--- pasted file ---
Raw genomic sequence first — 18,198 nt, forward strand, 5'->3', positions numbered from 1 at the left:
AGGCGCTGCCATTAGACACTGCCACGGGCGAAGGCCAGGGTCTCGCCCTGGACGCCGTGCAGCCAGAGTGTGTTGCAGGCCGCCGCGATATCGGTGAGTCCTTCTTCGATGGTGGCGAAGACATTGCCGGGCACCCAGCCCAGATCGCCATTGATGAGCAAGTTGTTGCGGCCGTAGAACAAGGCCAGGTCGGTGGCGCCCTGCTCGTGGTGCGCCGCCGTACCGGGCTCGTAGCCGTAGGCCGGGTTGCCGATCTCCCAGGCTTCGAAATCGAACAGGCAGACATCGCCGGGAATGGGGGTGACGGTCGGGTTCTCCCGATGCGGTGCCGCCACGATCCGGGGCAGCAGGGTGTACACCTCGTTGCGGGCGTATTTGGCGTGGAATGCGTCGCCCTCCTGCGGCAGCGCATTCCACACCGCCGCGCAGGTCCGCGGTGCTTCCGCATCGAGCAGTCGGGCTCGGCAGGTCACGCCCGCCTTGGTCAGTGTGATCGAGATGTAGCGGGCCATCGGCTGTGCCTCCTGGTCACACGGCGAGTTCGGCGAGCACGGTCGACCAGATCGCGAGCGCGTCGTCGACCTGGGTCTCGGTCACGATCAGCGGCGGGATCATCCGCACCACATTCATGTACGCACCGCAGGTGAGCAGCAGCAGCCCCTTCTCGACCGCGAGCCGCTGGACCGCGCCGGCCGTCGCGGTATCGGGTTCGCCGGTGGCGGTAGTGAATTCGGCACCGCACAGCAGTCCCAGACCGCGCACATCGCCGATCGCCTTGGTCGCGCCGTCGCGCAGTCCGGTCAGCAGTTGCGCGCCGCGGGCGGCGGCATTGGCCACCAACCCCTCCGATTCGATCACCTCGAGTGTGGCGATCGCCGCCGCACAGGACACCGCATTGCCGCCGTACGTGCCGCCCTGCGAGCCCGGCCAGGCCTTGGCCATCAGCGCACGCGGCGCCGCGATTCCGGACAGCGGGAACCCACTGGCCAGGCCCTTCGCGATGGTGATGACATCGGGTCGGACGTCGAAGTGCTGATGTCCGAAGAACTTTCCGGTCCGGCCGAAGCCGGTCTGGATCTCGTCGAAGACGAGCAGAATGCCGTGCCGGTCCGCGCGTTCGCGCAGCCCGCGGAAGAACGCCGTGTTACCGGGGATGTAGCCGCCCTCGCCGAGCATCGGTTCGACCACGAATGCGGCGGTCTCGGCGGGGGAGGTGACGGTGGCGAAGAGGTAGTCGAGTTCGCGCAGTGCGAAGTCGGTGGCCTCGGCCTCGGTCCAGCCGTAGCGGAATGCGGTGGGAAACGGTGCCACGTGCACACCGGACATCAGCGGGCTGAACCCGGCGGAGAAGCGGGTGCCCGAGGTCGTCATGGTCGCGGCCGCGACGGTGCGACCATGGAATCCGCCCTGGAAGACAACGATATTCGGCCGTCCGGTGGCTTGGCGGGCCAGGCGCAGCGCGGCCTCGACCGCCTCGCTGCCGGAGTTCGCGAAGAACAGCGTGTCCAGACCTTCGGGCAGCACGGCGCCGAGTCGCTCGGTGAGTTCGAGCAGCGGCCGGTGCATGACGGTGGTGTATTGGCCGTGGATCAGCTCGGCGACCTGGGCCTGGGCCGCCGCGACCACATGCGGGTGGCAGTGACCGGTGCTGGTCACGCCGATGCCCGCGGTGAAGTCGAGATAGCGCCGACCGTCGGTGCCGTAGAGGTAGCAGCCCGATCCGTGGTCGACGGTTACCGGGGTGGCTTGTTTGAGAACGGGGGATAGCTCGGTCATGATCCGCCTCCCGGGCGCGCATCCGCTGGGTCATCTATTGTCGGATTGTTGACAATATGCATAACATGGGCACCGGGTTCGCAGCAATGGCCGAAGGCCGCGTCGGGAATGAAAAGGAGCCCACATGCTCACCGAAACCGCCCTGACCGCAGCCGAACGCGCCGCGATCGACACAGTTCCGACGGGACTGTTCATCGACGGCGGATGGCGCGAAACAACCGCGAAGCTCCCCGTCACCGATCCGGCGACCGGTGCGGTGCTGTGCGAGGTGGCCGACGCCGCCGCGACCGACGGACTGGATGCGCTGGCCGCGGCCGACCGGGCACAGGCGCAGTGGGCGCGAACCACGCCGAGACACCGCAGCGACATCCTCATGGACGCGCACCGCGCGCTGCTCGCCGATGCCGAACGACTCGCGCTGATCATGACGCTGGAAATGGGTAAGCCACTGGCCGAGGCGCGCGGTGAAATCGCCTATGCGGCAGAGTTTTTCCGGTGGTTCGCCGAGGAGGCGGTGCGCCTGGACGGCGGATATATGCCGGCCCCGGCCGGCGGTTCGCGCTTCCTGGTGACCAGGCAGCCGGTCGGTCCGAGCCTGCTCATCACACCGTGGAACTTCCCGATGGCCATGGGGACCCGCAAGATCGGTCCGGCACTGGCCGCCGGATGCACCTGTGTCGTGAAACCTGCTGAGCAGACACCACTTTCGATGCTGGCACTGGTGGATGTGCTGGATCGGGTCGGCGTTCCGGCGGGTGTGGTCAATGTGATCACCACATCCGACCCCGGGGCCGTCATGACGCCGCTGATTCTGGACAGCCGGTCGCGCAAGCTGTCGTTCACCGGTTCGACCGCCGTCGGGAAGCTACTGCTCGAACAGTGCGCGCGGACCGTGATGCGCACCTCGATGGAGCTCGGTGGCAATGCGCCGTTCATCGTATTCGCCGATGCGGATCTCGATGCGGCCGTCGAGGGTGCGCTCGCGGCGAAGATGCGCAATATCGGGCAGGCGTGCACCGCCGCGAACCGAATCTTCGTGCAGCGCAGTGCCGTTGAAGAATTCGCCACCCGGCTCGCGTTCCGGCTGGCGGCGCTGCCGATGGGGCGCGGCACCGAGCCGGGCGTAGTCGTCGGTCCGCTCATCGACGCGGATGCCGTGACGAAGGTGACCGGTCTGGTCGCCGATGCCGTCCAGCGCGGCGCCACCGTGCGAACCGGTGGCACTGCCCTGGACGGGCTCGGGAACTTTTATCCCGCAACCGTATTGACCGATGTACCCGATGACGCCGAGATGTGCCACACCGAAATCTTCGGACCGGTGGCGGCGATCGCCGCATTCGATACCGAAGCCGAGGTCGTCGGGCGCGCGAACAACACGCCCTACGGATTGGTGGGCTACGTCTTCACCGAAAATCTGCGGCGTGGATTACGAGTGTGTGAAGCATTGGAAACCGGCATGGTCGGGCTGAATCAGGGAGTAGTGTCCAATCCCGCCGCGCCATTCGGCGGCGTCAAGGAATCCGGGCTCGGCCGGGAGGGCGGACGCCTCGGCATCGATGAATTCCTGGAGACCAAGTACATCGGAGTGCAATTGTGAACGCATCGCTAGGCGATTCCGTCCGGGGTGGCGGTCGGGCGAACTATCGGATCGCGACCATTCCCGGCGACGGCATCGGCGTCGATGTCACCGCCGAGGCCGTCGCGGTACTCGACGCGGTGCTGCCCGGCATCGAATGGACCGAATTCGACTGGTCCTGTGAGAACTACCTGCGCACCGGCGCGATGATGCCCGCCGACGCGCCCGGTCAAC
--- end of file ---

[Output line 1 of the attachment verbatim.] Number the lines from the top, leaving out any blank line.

Raw genomic sequence first — 18,198 nt, forward strand, 5'->3', positions numbered from 1 at the left: